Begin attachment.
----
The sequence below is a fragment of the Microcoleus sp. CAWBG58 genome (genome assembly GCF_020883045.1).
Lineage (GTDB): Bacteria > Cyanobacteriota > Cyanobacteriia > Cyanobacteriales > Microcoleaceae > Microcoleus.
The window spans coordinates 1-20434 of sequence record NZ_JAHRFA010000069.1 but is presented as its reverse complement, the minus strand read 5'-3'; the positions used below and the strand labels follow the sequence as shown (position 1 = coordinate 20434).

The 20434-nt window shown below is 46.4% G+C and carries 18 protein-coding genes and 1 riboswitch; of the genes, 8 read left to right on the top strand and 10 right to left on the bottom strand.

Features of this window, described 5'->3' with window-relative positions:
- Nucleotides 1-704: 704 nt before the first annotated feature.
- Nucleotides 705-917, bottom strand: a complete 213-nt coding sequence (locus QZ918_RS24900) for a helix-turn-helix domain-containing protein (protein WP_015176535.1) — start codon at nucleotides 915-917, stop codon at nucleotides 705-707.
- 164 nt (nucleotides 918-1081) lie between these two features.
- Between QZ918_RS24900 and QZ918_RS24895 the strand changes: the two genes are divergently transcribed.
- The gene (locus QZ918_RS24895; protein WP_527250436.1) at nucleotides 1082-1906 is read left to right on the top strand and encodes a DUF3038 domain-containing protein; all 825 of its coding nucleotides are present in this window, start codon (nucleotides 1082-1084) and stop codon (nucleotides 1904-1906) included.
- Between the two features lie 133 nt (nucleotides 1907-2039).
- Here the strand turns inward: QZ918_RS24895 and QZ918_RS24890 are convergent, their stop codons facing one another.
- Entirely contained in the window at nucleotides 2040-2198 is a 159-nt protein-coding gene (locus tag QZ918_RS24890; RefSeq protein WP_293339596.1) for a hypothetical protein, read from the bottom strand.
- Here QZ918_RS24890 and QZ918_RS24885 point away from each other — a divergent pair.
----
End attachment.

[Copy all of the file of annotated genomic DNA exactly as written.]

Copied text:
The sequence below is a fragment of the Microcoleus sp. CAWBG58 genome (genome assembly GCF_020883045.1).
Lineage (GTDB): Bacteria > Cyanobacteriota > Cyanobacteriia > Cyanobacteriales > Microcoleaceae > Microcoleus.
The window spans coordinates 1-20434 of sequence record NZ_JAHRFA010000069.1 but is presented as its reverse complement, the minus strand read 5'-3'; the positions used below and the strand labels follow the sequence as shown (position 1 = coordinate 20434).

The 20434-nt window shown below is 46.4% G+C and carries 18 protein-coding genes and 1 riboswitch; of the genes, 8 read left to right on the top strand and 10 right to left on the bottom strand.

Features of this window, described 5'->3' with window-relative positions:
- Nucleotides 1-704: 704 nt before the first annotated feature.
- Nucleotides 705-917, bottom strand: a complete 213-nt coding sequence (locus QZ918_RS24900) for a helix-turn-helix domain-containing protein (protein WP_015176535.1) — start codon at nucleotides 915-917, stop codon at nucleotides 705-707.
- 164 nt (nucleotides 918-1081) lie between these two features.
- Between QZ918_RS24900 and QZ918_RS24895 the strand changes: the two genes are divergently transcribed.
- The gene (locus QZ918_RS24895; protein WP_527250436.1) at nucleotides 1082-1906 is read left to right on the top strand and encodes a DUF3038 domain-containing protein; all 825 of its coding nucleotides are present in this window, start codon (nucleotides 1082-1084) and stop codon (nucleotides 1904-1906) included.
- Between the two features lie 133 nt (nucleotides 1907-2039).
- Here the strand turns inward: QZ918_RS24895 and QZ918_RS24890 are convergent, their stop codons facing one another.
- Entirely contained in the window at nucleotides 2040-2198 is a 159-nt protein-coding gene (locus tag QZ918_RS24890; RefSeq protein WP_293339596.1) for a hypothetical protein, read from the bottom strand.
- Here QZ918_RS24890 and QZ918_RS24885 point away from each other — a divergent pair.